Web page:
What Is Desktop Publishing Software?

Publishing Software Is a Crowded Field with Only a Few Standouts

Industrial designers at the office discussing project on the computer
Designers discussing options. Xavier Arnau/Getty Images

Desktop publishing software is a tool for graphic designers and non-designers to create visual communications such as brochures, business cards, greeting cards, web pages, posters, and more for professional or desktop printing as well as for online or on-screen electronic publishing.

Programs such as Adobe InDesign, Microsoft Publisher, QuarkXPress, Serif PagePlus, and Scribus are examples of desktop publishing software.

Some of these are used by professional graphic designers and commercial printing technicians. Others are used by office workers, teachers, students, small business owners and non-designers.

The term desktop publishing software among professional designers refers primarily to high-end professional page layout software applications including Adobe InDesign and QuarkXPress.

Desktop Publishing Software Becomes a Catch-All Phrase

Other applications and utilities often included in the desktop publishing software category are better classified as graphics, web publishing and presentation software. Nonetheless, they play an important role in print and digital media. The DTP programs covered in this article do the core task of desktop publishing—composing text and graphics into page layouts for publishing. 

Desktop Publishing Revolution Increases Home Software Options

An explosion of consumer programs and the associated advertising hype stretched the use of "desktop publishing software" to include software for making greeting cards, calendars, banners and other crafty print projects.

This resulted in a wide range of low-end, low-cost, easy-to-use software that doesn't require traditional design and prepress skills to use. The primary page layout software applications in use by professional graphic designers and commercial printing prepress technicians are Adobe InDesign and QuarkXPress.

Who Makes Desktop Publishing Software?

The main players in the field are Adobe, Corel, Microsoft, Quark and Serif with products that stick close to the original use of desktop publishing software for professional page layout. Additionally, Microsoft, Nova Development, Broderbund and others have produced consumer or print creativity and home desktop publishing software for many years.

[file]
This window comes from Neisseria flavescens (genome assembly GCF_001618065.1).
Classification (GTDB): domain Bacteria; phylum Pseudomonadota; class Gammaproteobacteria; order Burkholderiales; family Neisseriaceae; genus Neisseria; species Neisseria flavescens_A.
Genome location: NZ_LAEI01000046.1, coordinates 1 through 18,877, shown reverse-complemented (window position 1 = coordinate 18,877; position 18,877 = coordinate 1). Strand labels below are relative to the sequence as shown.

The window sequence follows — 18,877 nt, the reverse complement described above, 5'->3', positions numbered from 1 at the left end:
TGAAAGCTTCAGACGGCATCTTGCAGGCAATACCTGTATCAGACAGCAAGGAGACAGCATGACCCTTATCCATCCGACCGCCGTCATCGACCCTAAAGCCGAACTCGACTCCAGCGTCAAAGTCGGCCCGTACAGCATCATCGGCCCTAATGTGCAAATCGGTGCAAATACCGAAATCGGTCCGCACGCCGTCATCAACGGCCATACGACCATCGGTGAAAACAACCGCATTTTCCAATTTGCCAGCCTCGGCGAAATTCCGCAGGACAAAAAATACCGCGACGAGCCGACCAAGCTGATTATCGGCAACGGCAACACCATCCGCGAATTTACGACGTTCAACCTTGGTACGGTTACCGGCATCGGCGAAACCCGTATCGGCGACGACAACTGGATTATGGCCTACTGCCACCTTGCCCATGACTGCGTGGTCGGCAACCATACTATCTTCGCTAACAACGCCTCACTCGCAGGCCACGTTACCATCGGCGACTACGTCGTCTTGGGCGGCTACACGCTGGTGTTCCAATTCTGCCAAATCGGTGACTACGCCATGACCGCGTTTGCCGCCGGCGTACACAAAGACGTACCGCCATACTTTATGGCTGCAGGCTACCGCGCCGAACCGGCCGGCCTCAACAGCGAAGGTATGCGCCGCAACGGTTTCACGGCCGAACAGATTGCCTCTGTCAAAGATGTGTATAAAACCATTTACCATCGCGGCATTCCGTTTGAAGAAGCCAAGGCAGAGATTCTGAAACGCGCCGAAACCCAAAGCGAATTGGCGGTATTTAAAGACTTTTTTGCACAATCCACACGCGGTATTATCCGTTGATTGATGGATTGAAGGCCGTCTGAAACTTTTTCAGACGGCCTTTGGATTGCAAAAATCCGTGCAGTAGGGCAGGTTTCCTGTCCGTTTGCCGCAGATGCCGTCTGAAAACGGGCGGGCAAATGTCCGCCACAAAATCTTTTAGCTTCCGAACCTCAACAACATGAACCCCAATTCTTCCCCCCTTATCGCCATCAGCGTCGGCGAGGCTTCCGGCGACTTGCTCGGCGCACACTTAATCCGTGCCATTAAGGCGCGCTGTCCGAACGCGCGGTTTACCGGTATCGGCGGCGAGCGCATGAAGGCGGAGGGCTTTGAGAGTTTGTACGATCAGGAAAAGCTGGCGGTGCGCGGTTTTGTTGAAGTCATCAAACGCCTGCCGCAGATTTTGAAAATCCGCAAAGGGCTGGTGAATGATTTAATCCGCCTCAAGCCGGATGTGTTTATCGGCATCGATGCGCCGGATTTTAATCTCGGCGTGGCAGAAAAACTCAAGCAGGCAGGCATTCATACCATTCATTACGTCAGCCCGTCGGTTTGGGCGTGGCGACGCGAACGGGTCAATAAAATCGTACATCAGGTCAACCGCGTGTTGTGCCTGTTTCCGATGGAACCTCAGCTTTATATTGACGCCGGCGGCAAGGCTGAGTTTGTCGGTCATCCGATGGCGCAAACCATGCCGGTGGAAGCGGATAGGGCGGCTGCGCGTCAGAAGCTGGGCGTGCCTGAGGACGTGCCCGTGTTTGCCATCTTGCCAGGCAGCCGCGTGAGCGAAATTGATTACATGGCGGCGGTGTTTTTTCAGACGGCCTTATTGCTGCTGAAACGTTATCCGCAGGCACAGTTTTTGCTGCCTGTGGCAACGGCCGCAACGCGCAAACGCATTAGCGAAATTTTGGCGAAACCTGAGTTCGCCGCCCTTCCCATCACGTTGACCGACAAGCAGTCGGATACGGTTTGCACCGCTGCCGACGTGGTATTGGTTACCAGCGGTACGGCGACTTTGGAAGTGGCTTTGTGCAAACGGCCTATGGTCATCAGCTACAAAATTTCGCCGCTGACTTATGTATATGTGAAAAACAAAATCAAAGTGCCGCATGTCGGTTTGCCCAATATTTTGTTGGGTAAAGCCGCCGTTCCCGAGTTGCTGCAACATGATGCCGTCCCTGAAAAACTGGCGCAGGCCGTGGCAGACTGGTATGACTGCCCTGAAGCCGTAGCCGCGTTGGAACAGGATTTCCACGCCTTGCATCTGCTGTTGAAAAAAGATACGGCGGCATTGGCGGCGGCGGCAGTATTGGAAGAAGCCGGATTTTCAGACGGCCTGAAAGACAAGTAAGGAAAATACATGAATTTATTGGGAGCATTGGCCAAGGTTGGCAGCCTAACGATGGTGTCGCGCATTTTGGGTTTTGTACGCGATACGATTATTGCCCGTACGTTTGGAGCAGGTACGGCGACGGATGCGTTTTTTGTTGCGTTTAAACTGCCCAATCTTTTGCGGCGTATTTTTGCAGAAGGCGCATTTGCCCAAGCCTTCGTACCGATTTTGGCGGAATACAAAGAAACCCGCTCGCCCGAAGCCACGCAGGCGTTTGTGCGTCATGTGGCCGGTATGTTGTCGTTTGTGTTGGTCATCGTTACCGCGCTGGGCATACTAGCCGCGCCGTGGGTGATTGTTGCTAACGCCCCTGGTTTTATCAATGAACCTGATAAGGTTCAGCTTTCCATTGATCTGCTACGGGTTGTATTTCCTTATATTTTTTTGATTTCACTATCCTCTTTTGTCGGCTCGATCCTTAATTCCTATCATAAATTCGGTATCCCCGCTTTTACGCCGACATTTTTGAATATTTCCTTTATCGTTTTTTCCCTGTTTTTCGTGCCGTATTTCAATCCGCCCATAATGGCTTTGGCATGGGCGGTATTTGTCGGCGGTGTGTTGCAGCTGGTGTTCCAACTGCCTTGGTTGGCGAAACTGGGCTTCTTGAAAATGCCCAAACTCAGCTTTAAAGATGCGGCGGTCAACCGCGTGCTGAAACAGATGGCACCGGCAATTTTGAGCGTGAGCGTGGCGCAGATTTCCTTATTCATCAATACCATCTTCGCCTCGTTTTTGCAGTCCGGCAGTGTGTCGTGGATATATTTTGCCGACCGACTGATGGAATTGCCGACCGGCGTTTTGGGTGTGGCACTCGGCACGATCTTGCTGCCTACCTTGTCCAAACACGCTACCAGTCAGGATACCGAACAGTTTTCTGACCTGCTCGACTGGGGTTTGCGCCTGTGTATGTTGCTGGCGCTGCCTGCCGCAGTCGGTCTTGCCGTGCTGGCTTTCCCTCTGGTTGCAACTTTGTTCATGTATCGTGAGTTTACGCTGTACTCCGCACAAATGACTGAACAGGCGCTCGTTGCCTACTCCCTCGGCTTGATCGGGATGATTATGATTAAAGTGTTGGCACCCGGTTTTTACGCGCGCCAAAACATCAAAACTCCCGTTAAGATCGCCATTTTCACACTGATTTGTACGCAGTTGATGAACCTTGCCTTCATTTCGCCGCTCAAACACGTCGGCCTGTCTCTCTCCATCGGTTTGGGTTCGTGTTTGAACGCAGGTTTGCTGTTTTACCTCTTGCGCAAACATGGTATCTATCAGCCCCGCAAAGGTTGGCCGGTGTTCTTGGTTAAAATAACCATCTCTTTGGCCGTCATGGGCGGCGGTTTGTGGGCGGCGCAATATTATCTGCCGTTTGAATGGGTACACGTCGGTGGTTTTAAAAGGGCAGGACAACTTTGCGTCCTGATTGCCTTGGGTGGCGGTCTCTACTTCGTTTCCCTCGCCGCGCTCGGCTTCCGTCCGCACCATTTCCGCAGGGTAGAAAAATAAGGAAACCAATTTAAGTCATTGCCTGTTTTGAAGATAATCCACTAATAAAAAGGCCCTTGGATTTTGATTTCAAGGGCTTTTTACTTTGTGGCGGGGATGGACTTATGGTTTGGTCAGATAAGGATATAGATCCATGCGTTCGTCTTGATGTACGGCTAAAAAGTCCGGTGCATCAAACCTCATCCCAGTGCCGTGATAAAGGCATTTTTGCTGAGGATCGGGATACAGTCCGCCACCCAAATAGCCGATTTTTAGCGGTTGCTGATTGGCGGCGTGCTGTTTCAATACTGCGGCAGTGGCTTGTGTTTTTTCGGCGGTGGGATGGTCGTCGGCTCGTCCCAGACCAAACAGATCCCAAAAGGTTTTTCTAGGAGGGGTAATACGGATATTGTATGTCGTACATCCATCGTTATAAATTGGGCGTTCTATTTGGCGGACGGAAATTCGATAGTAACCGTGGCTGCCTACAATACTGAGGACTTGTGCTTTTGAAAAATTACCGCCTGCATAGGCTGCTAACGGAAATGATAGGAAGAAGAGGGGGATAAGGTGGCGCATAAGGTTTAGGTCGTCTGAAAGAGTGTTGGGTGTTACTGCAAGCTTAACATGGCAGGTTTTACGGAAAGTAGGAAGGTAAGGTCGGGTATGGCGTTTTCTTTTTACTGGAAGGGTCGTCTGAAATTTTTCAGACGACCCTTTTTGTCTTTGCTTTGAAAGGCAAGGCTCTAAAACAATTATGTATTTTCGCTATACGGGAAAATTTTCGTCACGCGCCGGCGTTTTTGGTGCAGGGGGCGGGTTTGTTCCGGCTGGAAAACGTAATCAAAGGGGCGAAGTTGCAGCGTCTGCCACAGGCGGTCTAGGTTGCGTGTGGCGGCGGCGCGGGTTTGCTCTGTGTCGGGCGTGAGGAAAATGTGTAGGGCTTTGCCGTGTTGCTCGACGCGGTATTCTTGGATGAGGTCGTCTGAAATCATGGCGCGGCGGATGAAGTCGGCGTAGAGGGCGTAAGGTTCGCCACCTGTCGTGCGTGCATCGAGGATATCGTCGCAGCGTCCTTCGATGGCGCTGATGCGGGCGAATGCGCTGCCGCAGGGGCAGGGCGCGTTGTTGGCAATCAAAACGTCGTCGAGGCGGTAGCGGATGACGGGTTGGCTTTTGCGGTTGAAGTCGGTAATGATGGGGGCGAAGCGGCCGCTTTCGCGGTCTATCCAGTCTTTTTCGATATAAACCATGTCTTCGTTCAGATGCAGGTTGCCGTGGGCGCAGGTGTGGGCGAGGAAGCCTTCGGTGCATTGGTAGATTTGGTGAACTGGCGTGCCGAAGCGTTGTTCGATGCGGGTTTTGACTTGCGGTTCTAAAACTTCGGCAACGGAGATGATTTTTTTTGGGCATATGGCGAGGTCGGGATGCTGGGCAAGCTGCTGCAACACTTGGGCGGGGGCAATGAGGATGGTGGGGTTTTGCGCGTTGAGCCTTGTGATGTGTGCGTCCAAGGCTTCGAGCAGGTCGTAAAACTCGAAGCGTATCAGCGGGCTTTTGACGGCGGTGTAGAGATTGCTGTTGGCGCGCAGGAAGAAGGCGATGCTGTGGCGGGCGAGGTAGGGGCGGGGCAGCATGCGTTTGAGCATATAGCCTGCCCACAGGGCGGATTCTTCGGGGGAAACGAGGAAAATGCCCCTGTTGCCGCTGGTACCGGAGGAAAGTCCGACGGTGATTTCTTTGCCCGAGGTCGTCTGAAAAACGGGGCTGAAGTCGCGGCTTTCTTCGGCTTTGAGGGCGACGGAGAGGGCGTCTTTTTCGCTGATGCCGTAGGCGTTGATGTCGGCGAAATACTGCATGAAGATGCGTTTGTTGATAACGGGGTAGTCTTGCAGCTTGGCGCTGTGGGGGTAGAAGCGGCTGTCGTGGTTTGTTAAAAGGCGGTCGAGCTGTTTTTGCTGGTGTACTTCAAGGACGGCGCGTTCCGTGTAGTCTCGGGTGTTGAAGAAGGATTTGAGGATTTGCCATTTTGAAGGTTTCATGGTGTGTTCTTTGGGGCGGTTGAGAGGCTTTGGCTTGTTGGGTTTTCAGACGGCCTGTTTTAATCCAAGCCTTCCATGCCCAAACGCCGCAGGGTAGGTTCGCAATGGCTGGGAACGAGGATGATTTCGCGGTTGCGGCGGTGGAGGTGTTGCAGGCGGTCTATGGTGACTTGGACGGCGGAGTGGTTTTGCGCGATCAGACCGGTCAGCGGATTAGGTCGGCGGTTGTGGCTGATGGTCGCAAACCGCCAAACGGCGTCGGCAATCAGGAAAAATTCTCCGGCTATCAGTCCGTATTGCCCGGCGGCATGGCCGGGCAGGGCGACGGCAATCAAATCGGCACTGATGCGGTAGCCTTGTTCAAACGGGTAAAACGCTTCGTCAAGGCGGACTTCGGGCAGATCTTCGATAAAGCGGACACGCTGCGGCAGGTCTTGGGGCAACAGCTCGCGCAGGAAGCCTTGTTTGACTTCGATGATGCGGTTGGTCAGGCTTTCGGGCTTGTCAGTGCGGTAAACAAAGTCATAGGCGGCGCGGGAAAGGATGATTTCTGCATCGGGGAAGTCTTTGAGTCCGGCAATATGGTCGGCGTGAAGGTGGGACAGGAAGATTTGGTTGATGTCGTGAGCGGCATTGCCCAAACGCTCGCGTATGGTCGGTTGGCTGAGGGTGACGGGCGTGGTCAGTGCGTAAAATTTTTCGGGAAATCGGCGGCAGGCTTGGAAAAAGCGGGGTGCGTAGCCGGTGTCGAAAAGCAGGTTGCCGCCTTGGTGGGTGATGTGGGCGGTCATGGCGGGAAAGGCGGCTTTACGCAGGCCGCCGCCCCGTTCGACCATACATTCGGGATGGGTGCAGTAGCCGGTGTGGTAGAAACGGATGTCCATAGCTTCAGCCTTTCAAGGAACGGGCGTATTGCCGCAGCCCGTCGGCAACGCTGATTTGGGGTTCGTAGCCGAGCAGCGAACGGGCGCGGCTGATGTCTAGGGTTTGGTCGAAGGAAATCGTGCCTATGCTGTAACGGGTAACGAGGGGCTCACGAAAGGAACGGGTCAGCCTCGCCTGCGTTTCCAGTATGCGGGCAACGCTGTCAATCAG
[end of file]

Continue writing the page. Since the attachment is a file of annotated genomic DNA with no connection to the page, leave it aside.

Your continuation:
• Adobe makes many professional software packages used by designers. You've probably heard of Photoshop and Illustrator, for example. The company's other programs are not page layout software applications for print publishing; they are graphics software, web design software, programs for creating and working with the PDF format, all of which are important adjuncts to the publishing process. Adobe InDesign dominates the field of professional page layout software.
  • Corel is best known for its graphics suite that includes CorelDRAW and Corel Photo-Paint. In the past it produced creative printing or home publishing programs used for desktop publishing too, but the primary page layout software from Corel is CorelDraw.
  • Microsoft produces Microsoft Word, Excel, PowerPoint and various consumer graphics and creative printing programs used alone or in conjunction with other applications to do some form of desktop publishing. Microsoft's entry into page layout for print is Microsoft Publisher.
  • Quark has other software, but the one most closely associated with desktop publishing is QuarkXPress and its many XTensions that enhance and expand the basic capabilities of QuarkXPress.
  • Serif produces a suite of applications for graphics and web design. The core desktop publishing software application is Serif PagePlus.

Types of Software Used in Desktop Publishing

In addition to the sometimes fuzzy division of desktop publishing into professional, home and business categories, there are other types of software closely associated with desktop publishing. Of the four types of software for desktop publishing—word processing, page layout, graphics and web publishing—each is a specialized  tool used in publishing, but the lines are blurred. Much of the best design software is used for both print and web and sometimes doubles as both page layout and graphics software, creative printing and business software or other combinations.